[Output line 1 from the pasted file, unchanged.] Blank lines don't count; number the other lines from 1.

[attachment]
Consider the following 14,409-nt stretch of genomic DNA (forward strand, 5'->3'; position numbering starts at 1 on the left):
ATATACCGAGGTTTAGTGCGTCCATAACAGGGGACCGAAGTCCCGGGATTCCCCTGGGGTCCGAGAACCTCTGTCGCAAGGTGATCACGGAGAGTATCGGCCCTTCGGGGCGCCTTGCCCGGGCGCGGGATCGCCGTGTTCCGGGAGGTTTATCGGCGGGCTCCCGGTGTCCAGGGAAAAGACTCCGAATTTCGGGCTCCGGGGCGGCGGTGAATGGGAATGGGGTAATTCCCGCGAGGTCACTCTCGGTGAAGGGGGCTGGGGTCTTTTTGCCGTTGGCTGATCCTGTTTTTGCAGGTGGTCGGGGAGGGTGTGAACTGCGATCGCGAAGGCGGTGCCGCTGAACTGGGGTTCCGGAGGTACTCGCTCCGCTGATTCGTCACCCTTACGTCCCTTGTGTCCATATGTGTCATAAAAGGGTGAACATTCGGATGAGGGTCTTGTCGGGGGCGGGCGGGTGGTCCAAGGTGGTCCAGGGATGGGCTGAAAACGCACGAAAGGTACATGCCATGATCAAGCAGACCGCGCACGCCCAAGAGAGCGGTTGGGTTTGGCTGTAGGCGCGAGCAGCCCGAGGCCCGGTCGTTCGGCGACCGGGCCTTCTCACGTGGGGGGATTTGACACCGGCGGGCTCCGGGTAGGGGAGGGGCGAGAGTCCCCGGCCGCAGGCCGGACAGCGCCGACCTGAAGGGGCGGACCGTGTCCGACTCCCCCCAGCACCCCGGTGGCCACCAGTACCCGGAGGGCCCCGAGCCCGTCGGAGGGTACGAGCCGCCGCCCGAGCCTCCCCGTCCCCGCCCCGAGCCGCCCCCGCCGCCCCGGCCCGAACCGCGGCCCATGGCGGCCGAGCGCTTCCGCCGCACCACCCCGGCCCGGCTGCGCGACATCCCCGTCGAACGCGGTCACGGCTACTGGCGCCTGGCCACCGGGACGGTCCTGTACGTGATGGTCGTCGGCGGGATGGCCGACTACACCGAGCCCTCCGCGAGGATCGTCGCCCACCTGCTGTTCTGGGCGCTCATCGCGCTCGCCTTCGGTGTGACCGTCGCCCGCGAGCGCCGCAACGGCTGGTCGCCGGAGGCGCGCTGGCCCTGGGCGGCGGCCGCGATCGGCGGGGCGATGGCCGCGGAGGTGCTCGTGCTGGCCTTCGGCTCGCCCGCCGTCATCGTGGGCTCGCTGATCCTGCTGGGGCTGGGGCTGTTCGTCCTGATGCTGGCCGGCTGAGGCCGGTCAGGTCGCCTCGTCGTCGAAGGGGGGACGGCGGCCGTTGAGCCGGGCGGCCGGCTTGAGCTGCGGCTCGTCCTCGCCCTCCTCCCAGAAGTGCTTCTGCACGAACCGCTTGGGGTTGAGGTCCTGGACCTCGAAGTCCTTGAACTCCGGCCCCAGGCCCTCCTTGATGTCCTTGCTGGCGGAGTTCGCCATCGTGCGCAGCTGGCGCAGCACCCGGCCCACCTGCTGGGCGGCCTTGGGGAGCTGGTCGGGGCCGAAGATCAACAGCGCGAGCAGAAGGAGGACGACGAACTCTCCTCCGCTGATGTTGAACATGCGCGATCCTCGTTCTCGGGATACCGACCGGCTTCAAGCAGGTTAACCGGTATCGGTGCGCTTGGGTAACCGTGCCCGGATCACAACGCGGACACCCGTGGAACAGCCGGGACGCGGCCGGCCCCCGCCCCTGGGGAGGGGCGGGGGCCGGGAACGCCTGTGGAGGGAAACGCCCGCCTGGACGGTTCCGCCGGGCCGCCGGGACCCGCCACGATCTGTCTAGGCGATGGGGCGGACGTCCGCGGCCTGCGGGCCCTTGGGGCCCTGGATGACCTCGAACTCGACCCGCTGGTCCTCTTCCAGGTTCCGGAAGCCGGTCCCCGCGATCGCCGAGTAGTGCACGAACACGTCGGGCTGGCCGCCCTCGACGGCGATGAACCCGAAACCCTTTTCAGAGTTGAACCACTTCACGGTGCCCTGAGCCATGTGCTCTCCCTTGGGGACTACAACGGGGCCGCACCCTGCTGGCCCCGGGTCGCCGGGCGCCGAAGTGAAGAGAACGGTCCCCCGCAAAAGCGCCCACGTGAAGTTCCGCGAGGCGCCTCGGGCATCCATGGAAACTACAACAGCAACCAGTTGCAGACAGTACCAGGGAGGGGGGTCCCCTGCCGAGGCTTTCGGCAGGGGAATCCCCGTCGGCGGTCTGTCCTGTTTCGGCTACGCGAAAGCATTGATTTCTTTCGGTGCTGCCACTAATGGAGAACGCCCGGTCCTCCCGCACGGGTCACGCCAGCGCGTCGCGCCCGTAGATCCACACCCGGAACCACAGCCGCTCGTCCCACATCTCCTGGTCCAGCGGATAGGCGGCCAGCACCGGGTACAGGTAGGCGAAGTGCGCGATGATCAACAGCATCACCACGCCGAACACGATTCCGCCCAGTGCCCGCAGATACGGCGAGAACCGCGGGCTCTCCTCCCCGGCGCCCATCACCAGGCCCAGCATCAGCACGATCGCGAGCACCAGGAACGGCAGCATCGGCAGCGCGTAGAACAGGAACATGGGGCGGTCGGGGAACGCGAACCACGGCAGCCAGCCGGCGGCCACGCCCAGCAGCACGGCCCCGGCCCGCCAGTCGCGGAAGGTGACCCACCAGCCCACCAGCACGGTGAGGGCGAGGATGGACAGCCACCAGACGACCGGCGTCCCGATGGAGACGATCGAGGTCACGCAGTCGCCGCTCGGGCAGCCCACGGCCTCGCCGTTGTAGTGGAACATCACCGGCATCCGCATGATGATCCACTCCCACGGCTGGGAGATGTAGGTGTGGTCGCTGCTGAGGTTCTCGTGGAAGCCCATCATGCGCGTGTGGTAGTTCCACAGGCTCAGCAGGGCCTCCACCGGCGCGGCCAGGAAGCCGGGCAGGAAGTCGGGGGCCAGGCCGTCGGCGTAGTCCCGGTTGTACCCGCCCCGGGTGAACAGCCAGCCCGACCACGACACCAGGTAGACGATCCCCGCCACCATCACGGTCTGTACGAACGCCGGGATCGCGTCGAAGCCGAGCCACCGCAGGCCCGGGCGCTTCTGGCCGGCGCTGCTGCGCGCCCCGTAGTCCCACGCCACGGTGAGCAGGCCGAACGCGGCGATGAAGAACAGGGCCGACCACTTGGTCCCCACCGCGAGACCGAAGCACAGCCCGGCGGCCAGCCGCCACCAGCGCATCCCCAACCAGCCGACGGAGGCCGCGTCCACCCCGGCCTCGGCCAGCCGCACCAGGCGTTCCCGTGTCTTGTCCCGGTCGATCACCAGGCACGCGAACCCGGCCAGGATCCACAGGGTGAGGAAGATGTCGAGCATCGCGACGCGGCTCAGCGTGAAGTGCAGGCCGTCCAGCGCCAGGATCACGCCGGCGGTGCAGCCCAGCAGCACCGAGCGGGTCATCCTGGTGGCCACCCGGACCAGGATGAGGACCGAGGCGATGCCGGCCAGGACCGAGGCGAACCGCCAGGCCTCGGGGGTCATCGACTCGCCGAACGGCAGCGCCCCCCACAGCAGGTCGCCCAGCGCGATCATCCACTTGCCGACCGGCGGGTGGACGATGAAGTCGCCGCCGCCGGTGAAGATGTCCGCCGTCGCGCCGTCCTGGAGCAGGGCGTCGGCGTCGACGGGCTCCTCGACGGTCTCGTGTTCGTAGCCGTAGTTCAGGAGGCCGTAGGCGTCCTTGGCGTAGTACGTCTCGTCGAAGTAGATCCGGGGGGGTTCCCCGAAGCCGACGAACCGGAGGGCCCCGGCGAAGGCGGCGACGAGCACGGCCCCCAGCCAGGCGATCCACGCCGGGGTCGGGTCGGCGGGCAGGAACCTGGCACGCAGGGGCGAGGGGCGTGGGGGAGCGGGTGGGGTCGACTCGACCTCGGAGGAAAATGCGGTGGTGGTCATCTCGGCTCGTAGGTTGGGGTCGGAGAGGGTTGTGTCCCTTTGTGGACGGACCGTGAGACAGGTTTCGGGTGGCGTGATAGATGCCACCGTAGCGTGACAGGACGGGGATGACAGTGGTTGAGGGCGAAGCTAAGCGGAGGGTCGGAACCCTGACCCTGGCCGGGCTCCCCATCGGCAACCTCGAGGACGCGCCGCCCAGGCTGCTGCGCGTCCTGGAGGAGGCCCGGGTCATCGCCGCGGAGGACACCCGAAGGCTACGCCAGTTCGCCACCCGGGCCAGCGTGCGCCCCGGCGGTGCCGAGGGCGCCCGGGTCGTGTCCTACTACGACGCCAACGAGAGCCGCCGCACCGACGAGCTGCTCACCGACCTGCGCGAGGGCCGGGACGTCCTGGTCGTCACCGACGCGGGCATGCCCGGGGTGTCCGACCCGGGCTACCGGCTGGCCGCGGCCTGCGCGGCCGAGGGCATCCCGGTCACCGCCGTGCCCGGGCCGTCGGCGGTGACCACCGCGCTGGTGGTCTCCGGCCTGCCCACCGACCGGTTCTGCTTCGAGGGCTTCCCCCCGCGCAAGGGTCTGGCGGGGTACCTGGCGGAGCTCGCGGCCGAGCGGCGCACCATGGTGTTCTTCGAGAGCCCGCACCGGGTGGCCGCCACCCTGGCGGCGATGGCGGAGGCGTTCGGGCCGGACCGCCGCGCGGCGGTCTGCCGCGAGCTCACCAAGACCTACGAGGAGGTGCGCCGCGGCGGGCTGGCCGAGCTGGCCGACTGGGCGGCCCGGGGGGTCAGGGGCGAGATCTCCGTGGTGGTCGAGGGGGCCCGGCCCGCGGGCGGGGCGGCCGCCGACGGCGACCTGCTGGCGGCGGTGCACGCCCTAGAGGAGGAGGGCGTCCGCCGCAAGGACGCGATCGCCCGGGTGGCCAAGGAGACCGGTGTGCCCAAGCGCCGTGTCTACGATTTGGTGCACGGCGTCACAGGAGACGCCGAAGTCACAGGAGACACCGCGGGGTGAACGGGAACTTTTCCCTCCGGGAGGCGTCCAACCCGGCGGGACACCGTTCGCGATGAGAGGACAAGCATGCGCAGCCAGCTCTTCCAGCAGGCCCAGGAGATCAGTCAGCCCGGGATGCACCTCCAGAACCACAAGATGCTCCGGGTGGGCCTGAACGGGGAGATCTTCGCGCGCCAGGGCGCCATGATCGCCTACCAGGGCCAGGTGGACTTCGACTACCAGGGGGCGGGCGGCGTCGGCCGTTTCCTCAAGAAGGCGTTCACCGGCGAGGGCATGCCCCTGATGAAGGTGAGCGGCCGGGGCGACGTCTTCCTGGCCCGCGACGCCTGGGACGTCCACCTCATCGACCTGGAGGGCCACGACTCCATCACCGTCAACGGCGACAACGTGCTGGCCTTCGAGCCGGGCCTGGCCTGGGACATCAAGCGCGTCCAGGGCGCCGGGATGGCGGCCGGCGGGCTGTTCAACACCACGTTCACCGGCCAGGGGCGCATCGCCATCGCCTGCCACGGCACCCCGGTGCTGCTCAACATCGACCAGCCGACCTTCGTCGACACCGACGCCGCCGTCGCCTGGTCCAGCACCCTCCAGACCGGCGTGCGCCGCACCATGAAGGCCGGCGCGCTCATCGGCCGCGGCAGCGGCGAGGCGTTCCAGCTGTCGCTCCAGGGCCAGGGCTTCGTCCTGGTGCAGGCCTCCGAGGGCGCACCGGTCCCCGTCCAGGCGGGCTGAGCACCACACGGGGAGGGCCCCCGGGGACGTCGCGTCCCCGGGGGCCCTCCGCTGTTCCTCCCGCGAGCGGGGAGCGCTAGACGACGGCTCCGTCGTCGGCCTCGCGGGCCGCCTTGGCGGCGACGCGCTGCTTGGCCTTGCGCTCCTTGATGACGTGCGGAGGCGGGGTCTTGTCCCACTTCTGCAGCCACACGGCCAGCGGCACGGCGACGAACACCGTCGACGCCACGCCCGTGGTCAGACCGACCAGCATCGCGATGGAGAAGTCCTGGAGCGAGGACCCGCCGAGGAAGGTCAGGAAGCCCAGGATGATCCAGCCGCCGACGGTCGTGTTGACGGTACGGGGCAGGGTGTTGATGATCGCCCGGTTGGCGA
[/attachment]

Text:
Consider the following 14,409-nt stretch of genomic DNA (forward strand, 5'->3'; position numbering starts at 1 on the left):